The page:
But they won’t because they’re not sane. Instead they’ll be thinking about how big the US economy is, how much trade is involved and if they stopped trading with the US what would their people do?

    They haven’t figured out yet that a) they don’t need trade at all and b) that there’s an entire rest of the world to trade with. The US only makes up ~5% of the population.

    • Bill 9.1

      I’d agree that voting isn’t the answer.

      I wonder if there could be a realisation that the choice is to..

      a) hit the streets and stay out of the factories and buildings until demands for realistic action on CC are met (ie- a complete strike across industry and with regards to personal rents, debts etc)

      b) risk watching those same streets at some point in the future fill with the desperate suffering or death of your progeny?

      No imagination working in conjunction with fear suggests that a) won’t get off the ground and that contemplating b) will remain ‘off the table’ for most people.

      So it’s c)…which is b) catching everyone by apparent surprise

  10. AB 10

    I think Anthony is on the mark to characterise it as “right-wing” – because it is inherent in right-wing ideology to give priority to the rights of individuals (especially property rights) over the needs of the collective. In fact right-wing ideology in its more loony forms absolutely insists that the best results for the collective actually arise when everyone vigorously pursues their self-interest here and now.

    The desire to fight climate change stems from a concern for the wellbeing of people we don’t know, will never meet and who may not even be born yet. And the solution most likely involves us making sacrifices now. This seems to be the antithesis of atomised individuals pursuing their self interest.

    And that is why the most vocal CC deniers are the most right wing – because the solutions to CC are antithetical to their ideology.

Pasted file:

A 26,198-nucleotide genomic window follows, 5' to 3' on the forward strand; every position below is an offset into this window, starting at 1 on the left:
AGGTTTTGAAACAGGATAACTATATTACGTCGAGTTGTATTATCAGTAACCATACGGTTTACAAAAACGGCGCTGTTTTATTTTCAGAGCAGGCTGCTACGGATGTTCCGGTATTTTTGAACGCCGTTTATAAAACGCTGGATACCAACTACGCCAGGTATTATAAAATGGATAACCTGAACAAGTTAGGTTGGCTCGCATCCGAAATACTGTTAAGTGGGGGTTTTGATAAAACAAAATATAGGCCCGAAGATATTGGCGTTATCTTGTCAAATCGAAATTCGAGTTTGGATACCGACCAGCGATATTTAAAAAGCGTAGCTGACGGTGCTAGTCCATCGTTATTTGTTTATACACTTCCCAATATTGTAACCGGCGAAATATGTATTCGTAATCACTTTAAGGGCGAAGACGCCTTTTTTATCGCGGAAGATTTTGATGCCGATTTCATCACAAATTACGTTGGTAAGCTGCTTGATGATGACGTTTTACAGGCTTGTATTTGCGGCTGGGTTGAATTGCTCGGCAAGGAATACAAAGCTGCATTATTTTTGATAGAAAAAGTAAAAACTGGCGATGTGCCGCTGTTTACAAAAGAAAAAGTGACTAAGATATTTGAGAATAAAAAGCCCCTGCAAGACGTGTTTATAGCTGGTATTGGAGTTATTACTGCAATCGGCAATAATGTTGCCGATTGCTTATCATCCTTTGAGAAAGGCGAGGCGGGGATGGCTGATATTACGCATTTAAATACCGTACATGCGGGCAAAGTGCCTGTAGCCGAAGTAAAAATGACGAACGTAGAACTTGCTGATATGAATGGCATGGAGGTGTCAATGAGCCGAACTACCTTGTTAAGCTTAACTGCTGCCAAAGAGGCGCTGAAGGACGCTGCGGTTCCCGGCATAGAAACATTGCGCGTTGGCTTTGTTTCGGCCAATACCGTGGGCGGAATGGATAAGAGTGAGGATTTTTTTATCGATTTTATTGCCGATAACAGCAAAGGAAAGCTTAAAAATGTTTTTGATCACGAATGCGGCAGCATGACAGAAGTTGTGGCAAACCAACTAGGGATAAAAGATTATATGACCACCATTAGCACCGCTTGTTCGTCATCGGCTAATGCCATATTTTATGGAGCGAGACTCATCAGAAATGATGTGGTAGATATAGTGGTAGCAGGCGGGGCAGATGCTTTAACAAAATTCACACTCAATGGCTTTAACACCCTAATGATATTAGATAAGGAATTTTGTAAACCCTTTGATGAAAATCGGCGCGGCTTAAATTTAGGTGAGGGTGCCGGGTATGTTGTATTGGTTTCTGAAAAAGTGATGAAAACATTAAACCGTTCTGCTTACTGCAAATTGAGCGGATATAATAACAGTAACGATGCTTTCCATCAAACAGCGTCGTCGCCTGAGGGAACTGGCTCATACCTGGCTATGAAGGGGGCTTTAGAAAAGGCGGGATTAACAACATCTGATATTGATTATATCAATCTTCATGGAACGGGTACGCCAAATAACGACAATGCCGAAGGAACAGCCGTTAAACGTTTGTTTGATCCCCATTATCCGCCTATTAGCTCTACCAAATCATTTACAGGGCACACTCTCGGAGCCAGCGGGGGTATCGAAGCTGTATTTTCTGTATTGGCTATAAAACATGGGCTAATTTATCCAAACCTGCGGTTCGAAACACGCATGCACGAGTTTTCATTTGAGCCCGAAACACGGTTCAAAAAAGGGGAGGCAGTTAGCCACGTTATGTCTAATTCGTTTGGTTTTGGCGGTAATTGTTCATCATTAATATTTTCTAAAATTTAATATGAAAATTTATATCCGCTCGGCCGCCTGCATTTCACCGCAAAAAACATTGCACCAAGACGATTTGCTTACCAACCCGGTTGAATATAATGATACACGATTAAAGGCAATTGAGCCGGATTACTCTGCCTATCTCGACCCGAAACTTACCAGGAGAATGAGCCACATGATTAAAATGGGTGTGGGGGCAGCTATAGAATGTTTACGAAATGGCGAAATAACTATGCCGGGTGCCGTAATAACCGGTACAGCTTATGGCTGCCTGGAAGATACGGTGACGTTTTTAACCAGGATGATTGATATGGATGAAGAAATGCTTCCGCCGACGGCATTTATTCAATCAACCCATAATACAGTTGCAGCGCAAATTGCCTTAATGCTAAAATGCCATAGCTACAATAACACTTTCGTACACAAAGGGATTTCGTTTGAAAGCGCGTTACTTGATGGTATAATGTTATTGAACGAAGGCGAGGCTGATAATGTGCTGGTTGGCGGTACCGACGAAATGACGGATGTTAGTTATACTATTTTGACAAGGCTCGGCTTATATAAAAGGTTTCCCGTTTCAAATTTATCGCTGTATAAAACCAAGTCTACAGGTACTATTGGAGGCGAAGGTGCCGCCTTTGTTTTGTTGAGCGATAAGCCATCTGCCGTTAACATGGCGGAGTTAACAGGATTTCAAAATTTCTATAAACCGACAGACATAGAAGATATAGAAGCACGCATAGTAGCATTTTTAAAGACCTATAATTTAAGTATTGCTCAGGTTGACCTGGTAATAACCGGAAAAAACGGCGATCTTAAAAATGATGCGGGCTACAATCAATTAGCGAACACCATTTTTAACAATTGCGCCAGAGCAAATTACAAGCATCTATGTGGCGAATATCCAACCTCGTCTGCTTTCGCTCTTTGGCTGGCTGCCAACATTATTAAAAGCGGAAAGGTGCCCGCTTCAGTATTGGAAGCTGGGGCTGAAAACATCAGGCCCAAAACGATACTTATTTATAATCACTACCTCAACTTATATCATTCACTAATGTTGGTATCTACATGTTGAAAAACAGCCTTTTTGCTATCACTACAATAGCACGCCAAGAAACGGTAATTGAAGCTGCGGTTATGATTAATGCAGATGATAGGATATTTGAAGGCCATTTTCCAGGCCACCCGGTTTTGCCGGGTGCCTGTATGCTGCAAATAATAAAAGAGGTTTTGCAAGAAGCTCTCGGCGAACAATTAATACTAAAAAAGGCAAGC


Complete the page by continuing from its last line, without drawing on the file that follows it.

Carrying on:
I had the misfortune to hear Rodney Hide the other day saying that Trump was right to reverse all the climate change ‘nonsense’. Which I think illustrates my point.

    • Bill 10.1

      And the solution most likely involves us making sacrifices now.

      Sacrifice. Came across an interesting take on that word the other day. Sacrifice is when something is given up in order to achieve something better.

  11. joe90 11

    The miners are coming back is nonsense, too.

    The founder and chief executive of Murray Energy supports Donald Trump’s move to roll back Obama’s clean power plan but cautions the president to go easy on talk of a jobs revival

    […]

    While Murray said new plants using “clean coal” technologies could soon be built, he doesn’t expect that coal’s share of the market will rise significantly in the future.

    Coalmining employed 98,505 people in 2015, according to the Mine Safety and Health Administration, down from 127,745 in 2008, the year Obama was elected president, and about 250,000 in the 1970s. Trump has consistently pledged to restore mining jobs, but many of those jobs were lost to technology rather than regulation and to competition from natural gas and renewables, which makes it unlikely that he can do much to significantly grow the number of jobs in the industry, said Murray.